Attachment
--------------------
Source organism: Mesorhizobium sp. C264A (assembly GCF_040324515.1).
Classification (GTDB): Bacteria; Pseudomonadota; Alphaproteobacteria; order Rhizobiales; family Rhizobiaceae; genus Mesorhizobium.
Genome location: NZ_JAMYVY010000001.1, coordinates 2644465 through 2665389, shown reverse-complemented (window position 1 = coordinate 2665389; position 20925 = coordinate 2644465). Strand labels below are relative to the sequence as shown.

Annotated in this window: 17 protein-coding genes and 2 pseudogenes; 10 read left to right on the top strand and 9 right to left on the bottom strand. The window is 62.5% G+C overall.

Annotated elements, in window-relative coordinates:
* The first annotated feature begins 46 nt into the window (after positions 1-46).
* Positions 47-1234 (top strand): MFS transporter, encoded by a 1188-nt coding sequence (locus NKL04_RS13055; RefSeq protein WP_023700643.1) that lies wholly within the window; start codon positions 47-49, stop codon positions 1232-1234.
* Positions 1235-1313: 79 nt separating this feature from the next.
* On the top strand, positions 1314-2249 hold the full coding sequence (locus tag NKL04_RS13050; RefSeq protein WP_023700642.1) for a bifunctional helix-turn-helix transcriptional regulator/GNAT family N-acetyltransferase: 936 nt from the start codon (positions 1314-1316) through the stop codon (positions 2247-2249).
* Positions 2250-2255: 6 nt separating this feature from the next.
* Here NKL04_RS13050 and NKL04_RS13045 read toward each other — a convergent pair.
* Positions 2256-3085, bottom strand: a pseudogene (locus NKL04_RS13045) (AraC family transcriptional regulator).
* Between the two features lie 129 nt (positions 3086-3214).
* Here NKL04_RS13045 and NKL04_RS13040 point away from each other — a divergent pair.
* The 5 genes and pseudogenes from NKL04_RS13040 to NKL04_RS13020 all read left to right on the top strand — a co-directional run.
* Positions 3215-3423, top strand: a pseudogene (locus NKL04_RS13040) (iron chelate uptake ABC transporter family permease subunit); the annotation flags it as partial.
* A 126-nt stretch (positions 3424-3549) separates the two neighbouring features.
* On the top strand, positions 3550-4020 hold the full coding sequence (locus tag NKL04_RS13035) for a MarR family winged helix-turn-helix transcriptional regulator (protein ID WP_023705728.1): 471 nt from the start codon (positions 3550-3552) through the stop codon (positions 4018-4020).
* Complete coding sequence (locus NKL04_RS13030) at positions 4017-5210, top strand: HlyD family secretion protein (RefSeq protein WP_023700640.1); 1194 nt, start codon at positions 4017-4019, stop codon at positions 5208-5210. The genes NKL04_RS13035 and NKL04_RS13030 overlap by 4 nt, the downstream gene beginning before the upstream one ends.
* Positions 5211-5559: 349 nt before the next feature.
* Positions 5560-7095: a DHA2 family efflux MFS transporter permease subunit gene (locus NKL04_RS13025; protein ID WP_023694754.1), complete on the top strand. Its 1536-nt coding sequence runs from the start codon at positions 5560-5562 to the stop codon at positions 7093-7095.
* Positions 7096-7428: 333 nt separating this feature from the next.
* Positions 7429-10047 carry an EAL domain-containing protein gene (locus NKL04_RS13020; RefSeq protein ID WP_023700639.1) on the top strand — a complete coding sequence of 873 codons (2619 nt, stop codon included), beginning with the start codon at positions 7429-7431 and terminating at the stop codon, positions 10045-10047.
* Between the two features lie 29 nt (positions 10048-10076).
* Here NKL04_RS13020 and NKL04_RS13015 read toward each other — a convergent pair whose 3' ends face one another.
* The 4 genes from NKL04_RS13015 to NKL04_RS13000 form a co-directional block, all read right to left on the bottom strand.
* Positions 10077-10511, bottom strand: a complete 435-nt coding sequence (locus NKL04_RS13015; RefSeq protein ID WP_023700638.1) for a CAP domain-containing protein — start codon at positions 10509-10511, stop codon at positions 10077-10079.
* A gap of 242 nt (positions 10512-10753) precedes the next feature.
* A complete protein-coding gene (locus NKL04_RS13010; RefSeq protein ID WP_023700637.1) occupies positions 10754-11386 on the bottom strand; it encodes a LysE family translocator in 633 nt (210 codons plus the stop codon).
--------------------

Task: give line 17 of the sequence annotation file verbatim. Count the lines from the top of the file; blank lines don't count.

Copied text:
* A 126-nt stretch (positions 3424-3549) separates the two neighbouring features.